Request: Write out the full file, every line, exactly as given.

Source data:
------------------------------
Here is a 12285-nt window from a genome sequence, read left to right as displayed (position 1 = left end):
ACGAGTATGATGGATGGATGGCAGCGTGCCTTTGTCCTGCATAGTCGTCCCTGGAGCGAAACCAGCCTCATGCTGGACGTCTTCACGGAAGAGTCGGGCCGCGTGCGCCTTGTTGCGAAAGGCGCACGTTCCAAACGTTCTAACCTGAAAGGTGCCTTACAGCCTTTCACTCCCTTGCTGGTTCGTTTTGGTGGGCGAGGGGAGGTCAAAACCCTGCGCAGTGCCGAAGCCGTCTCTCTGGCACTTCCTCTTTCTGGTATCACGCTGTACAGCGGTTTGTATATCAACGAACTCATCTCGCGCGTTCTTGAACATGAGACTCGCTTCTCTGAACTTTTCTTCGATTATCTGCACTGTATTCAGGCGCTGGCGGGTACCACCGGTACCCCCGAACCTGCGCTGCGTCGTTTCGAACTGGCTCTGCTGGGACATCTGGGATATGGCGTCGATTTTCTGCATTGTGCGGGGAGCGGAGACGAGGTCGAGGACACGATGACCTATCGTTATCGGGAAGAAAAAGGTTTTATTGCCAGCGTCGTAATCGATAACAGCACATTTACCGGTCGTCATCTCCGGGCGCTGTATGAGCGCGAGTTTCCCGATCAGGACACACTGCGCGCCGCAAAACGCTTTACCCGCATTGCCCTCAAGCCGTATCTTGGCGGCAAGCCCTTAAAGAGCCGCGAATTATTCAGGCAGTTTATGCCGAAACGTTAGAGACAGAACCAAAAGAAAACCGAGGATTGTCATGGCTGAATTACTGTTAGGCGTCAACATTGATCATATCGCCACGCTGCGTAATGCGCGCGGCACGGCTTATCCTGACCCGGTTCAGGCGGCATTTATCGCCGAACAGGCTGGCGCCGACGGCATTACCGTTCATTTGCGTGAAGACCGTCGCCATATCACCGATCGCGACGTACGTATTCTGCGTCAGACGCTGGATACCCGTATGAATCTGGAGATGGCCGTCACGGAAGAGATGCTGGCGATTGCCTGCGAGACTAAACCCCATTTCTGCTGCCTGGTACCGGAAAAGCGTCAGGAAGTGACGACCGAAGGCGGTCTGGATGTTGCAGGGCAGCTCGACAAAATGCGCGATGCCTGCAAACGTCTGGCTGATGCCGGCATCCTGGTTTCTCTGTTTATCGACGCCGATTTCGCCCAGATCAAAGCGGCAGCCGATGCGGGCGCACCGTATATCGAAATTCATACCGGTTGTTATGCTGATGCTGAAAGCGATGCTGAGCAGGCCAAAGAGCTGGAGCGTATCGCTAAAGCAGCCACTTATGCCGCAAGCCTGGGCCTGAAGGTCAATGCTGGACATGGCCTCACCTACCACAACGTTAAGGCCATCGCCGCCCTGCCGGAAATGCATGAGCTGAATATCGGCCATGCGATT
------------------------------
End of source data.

Here is a 12285-nt window from a genome sequence, read left to right as displayed (position 1 = left end):
ACGAGTATGATGGATGGATGGCAGCGTGCCTTTGTCCTGCATAGTCGTCCCTGGAGCGAAACCAGCCTCATGCTGGACGTCTTCACGGAAGAGTCGGGCCGCGTGCGCCTTGTTGCGAAAGGCGCACGTTCCAAACGTTCTAACCTGAAAGGTGCCTTACAGCCTTTCACTCCCTTGCTGGTTCGTTTTGGTGGGCGAGGGGAGGTCAAAACCCTGCGCAGTGCCGAAGCCGTCTCTCTGGCACTTCCTCTTTCTGGTATCACGCTGTACAGCGGTTTGTATATCAACGAACTCATCTCGCGCGTTCTTGAACATGAGACTCGCTTCTCTGAACTTTTCTTCGATTATCTGCACTGTATTCAGGCGCTGGCGGGTACCACCGGTACCCCCGAACCTGCGCTGCGTCGTTTCGAACTGGCTCTGCTGGGACATCTGGGATATGGCGTCGATTTTCTGCATTGTGCGGGGAGCGGAGACGAGGTCGAGGACACGATGACCTATCGTTATCGGGAAGAAAAAGGTTTTATTGCCAGCGTCGTAATCGATAACAGCACATTTACCGGTCGTCATCTCCGGGCGCTGTATGAGCGCGAGTTTCCCGATCAGGACACACTGCGCGCCGCAAAACGCTTTACCCGCATTGCCCTCAAGCCGTATCTTGGCGGCAAGCCCTTAAAGAGCCGCGAATTATTCAGGCAGTTTATGCCGAAACGTTAGAGACAGAACCAAAAGAAAACCGAGGATTGTCATGGCTGAATTACTGTTAGGCGTCAACATTGATCATATCGCCACGCTGCGTAATGCGCGCGGCACGGCTTATCCTGACCCGGTTCAGGCGGCATTTATCGCCGAACAGGCTGGCGCCGACGGCATTACCGTTCATTTGCGTGAAGACCGTCGCCATATCACCGATCGCGACGTACGTATTCTGCGTCAGACGCTGGATACCCGTATGAATCTGGAGATGGCCGTCACGGAAGAGATGCTGGCGATTGCCTGCGAGACTAAACCCCATTTCTGCTGCCTGGTACCGGAAAAGCGTCAGGAAGTGACGACCGAAGGCGGTCTGGATGTTGCAGGGCAGCTCGACAAAATGCGCGATGCCTGCAAACGTCTGGCTGATGCCGGCATCCTGGTTTCTCTGTTTATCGACGCCGATTTCGCCCAGATCAAAGCGGCAGCCGATGCGGGCGCACCGTATATCGAAATTCATACCGGTTGTTATGCTGATGCTGAAAGCGATGCTGAGCAGGCCAAAGAGCTGGAGCGTATCGCTAAAGCAGCCACTTATGCCGCAAGCCTGGGCCTGAAGGTCAATGCTGGACATGGCCTCACCTACCACAACGTTAAGGCCATCGCCGCCCTGCCGGAAATGCATGAGCTGAATATCGGCCATGCGATT